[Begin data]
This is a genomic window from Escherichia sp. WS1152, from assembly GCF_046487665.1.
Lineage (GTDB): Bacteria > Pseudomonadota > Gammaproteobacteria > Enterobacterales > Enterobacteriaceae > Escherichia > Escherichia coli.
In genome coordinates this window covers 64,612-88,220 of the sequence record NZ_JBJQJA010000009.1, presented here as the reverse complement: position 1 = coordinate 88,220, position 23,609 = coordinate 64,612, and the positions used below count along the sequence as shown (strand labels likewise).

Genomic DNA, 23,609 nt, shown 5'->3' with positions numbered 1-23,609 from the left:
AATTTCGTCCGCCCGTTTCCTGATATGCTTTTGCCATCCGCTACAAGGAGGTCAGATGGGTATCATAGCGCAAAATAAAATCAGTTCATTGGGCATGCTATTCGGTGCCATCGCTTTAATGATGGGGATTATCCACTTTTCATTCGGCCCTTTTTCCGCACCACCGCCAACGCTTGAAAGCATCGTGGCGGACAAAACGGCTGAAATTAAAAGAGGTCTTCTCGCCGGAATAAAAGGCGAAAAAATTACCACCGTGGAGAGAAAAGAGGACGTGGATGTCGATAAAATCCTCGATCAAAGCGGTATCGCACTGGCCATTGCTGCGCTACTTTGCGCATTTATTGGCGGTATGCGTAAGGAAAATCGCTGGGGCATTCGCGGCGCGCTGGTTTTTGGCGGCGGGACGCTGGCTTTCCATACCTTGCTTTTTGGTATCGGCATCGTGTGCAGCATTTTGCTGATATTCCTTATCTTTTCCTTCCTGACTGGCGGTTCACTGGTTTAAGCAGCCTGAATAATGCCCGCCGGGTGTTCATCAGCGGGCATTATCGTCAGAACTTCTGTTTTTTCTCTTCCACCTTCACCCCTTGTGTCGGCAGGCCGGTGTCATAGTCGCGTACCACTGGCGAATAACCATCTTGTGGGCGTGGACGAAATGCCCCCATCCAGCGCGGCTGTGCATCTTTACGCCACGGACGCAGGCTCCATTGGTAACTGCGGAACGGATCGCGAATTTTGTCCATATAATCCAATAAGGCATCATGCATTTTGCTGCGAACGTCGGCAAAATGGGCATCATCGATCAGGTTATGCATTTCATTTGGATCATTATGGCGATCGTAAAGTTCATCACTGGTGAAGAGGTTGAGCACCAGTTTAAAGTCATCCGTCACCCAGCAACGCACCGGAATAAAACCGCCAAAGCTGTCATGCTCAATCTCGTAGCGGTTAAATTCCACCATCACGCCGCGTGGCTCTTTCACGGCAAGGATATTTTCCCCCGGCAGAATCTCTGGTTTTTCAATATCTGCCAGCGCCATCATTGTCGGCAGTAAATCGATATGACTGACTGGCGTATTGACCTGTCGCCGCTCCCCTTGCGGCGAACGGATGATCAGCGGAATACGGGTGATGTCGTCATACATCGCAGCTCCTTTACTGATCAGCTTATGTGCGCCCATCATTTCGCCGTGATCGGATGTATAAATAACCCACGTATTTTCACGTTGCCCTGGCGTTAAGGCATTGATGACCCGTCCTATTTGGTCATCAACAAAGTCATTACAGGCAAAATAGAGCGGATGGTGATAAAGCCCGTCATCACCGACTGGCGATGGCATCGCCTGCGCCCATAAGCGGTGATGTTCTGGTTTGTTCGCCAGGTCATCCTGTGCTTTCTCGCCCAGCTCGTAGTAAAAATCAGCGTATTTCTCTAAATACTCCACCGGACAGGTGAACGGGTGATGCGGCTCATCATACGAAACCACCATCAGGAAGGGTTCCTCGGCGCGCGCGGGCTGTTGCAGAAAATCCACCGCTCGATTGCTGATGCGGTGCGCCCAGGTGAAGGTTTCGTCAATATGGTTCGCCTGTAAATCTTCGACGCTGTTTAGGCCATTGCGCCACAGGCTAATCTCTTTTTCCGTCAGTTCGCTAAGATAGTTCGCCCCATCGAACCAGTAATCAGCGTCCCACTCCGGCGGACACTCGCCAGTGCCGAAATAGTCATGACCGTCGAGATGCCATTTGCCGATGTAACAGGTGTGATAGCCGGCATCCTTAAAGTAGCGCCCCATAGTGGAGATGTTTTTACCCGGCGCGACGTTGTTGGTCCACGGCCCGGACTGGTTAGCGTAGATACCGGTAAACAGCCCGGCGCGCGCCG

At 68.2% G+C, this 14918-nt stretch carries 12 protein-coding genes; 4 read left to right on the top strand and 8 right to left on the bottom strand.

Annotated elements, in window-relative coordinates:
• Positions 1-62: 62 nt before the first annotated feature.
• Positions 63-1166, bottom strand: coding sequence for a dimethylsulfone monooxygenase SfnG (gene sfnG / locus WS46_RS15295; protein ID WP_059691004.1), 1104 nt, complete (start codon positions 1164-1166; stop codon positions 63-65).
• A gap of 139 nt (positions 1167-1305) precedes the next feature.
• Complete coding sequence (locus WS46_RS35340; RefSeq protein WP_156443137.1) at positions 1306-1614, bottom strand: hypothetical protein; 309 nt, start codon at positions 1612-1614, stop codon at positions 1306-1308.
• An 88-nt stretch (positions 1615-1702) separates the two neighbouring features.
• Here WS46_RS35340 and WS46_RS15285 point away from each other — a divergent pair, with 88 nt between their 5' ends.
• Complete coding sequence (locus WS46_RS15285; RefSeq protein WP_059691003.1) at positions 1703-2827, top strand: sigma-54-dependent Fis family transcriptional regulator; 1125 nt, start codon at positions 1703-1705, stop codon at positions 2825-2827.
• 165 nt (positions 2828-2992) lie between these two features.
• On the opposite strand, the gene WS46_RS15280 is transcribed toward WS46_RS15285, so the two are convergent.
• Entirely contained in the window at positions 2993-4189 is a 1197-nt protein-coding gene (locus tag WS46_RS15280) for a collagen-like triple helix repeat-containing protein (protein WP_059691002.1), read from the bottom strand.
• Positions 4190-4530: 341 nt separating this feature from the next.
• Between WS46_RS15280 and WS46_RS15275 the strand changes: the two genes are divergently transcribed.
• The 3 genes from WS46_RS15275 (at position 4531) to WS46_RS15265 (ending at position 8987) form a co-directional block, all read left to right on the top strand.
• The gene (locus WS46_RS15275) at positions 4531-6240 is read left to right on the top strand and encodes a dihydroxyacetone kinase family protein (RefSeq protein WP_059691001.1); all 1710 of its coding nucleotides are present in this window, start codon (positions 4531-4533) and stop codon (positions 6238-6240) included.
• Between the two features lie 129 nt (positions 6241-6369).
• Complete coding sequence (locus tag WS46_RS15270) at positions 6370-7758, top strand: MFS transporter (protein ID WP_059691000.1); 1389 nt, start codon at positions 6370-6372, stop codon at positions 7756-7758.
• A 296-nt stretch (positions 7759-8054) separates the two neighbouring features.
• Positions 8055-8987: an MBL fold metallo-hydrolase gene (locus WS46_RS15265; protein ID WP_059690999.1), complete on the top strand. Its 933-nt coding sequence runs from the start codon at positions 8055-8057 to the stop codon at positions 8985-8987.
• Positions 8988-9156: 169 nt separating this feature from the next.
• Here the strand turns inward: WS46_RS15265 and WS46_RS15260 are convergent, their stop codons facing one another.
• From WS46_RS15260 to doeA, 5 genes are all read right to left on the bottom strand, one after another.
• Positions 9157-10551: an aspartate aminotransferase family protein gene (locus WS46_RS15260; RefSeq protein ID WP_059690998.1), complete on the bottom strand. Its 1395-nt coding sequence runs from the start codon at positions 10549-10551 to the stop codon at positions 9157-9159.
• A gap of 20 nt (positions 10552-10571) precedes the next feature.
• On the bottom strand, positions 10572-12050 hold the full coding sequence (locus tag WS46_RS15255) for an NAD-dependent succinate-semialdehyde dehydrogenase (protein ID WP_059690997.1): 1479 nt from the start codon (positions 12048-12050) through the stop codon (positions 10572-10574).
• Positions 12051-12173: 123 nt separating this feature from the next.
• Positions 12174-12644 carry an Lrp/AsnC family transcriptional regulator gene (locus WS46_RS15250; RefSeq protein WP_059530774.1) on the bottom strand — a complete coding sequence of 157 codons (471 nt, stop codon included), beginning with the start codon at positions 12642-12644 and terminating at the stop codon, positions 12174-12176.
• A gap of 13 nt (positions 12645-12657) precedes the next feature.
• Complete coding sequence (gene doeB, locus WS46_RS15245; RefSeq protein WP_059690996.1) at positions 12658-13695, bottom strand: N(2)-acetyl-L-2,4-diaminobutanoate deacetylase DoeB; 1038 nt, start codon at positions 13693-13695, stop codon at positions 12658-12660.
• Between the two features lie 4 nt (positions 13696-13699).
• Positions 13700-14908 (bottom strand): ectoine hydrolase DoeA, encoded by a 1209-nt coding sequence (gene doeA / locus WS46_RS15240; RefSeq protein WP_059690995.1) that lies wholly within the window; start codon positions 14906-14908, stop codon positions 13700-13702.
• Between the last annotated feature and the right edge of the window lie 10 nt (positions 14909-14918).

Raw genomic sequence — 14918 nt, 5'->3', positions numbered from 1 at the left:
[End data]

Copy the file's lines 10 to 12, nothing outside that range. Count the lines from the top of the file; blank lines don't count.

• A gap of 139 nt (positions 1167-1305) precedes the next feature.
• Complete coding sequence (locus WS46_RS35340; RefSeq protein WP_156443137.1) at positions 1306-1614, bottom strand: hypothetical protein; 309 nt, start codon at positions 1612-1614, stop codon at positions 1306-1308.
• An 88-nt stretch (positions 1615-1702) separates the two neighbouring features.